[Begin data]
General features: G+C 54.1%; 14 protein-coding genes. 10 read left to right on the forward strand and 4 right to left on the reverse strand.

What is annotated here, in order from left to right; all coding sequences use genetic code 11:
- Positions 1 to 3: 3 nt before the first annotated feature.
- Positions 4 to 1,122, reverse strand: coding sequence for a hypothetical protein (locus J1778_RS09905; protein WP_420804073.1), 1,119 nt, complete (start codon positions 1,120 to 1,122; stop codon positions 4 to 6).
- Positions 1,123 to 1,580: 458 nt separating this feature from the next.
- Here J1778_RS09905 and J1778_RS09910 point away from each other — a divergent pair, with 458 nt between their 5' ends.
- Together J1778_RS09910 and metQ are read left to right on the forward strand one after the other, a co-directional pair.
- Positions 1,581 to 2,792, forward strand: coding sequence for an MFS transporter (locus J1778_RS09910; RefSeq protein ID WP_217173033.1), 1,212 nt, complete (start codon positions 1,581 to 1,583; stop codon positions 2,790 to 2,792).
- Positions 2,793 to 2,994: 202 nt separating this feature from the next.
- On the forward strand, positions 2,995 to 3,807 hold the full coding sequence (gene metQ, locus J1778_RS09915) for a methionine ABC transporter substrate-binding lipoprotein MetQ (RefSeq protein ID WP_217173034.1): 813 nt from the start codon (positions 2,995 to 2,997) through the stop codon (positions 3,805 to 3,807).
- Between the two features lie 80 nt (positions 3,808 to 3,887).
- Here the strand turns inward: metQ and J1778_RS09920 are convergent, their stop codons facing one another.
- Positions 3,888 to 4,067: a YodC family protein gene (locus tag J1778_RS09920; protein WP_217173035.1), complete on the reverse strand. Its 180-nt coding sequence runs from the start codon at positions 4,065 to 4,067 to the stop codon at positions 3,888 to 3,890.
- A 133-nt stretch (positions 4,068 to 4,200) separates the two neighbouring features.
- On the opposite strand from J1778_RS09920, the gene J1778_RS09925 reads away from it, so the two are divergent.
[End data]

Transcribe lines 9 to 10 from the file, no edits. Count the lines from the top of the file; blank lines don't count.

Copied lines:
- Positions 2,793 to 2,994: 202 nt separating this feature from the next.
- On the forward strand, positions 2,995 to 3,807 hold the full coding sequence (gene metQ, locus J1778_RS09915) for a methionine ABC transporter substrate-binding lipoprotein MetQ (RefSeq protein ID WP_217173034.1): 813 nt from the start codon (positions 2,995 to 2,997) through the stop codon (positions 3,805 to 3,807).